Revolution, "In the fifty years from 1913 (the height of pre-war
production) to 1963, despite two world wars, foreign intervention and civil
war, and other calamities total industrial output rose more than 52 times.
The corresponding figure for the USA was less than six times, while Britain
struggled to double its output. In other words Soviet Union was transformed
from a backward agricultural economy into the second most powerful nation
on earth, with a mighty industrial base, a high cultural level and more
scientists than the USA and Japan combined. Life expectancy more than
doubled and child mortality fell by nine times. Such economic advance, in
such a short a time, has no parallel anywhere in the world." The equality
and full involvement of women was ensured in all spheres of social,
economic and political life — the provision of free school meals, milk for
children, pregnancy consultation centres, maternity homes, crèches and
other facilities free of cost were provided by the workers state. The
superiority of the planned economy was proved to the world not in the
language of dialectics but in the language of unprecedented social and
material advances.

However as the economy expanded rapidly it became more sophisticated,
complex and advanced. An economy producing one million commodities cannot
be run by the same methods as those for an economy producing 1,500 items.
Trotsky had once said that, "For a planned economy, workers democracy is as
essential as oxygen is for the human body." By the late 1960s the economic
growth had begun to falter. By 1978 it plummeted to zero percent. The dead
weight of mismanagement, waste, corruption and bureaucracy weighed down
heavily on the economy, eventually dragging it to a standstill. The
isolation of the revolution, nationalist caricature of socialism and the
lack of workers democratic control and management of the economy and
society were the real reasons for the degeneration of the Russian
revolution, not the so-called 'failure of socialism'. What actually existed
in the Soviet Union at the time of its collapse was not socialism or
communism but its caricature, Stalinism.

Today with the crisis of capitalism on a world scale there have been
massive upheavals against this harrowing system that has plunged the vast
majority of mankind into the pit of misery, poverty and disease. It is a
historically doomed system and can only cause more pain, agony and grief to
the human race. Marx and Engels understood from the beginning that the
crisis of the capitalist system is the crisis of overproduction or
overcapacity. Even the most far-sighted bourgeois economists acknowledge
this crisis and how it has brought the capitalist system into extreme
crisis at the present time. The Economist bemoans in its analysis of the
world economy, "Modern politics needs to undergo a similar reinvention — to
come up with ways of mitigating inequality. Some of those at the top of the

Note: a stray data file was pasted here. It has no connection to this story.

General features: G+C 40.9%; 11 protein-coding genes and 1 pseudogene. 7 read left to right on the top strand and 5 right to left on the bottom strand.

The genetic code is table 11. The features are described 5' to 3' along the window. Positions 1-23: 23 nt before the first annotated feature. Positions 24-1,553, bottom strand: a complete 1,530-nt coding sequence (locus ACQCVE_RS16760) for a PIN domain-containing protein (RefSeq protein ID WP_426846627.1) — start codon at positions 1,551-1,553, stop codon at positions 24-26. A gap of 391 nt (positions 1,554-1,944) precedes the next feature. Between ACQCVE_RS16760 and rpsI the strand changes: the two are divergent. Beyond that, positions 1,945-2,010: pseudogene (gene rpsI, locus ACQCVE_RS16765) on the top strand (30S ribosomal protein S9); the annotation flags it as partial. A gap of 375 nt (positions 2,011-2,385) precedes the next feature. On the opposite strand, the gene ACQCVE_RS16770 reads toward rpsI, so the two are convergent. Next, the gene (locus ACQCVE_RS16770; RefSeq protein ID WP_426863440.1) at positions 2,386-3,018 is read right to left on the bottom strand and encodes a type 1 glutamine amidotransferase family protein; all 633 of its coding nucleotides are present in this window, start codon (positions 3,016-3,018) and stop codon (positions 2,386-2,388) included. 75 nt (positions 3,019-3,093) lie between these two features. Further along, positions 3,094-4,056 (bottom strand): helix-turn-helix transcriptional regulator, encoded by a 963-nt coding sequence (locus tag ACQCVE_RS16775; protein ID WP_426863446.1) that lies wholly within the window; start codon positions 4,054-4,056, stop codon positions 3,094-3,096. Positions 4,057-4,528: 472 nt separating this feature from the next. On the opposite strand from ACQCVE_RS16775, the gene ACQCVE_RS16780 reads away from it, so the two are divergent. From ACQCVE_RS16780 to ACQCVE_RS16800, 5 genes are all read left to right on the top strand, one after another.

pile will remain sceptical that inequality is a problem in itself. But even
they have an interest in mitigating it, for if it continues to rise,
momentum for change will build and may lead to a political outcome that
serves nobody's interests".

The mass revolts of a renewed class struggle arising around the world in
the present epoch that is dawning are clearly rejecting capitalism. The
most daunting problem for these movements is the determination of an
alternative system. Most of the ex-socialists and ex-communists are in the
forefront of condemning revolutionary socialism as a scientific alternative
to resolve the crisis. They have capitulated to the reactionary theories of
'end of history, etc', i.e. capitalism. But the greater damage being done
by these intellectuals is trying to 'modernise' Marxism by venomous
revisionism. However the only road to the salvation of mankind still today
is revolutionary Marxism. Ninety five years later, the Bolshevik revolution
of 1917 is the only way forward for the accomplishment of this historic
task. In 1917 it took about two weeks for the news of the Russian
revolution to reach the leftwing activists in the Indian subcontinent. Now
the masses can watch revolutions live on television. In more than nine
hundred cities of the five continents there were mass demonstrations in
support of the 'Occupy Wall Street movement'. This is the internationalism
that Marxism anticipated and strived for by creating the First
International. At this juncture in human history if there is another
October it would not and could not be confined to any national frontiers. A
socialist revolution in any major country today shall redeem Lenin's pledge
that the whole world will develop into a USSR with a mighty revolutionary
storm transcending the planet. Thus the process of the conquest of universe
by the human race shall commence.

*This article was originally published in the Pakistan *Daily
Times< http://www.dailytimes.com.pk/>

* in three parts November 4-6.*

homepage: homepage: http://marxist.com


I remember... 07.Nov.2012 16:47

Reds

I remember...civil war within the Bolshevik revolution when the sailors who defeated the White armies rose up in protest of violent totalitarian policies being imposed upon their families and that sociopathic Lenin guy sent that megalomaniac Trotsky guy to go slaughter them. Yeah, communists pervert history and adhere to moral bankrupts who were too incompitent to rule through any other means than terror. The people will never forget their legacy, not "the people" rather the people.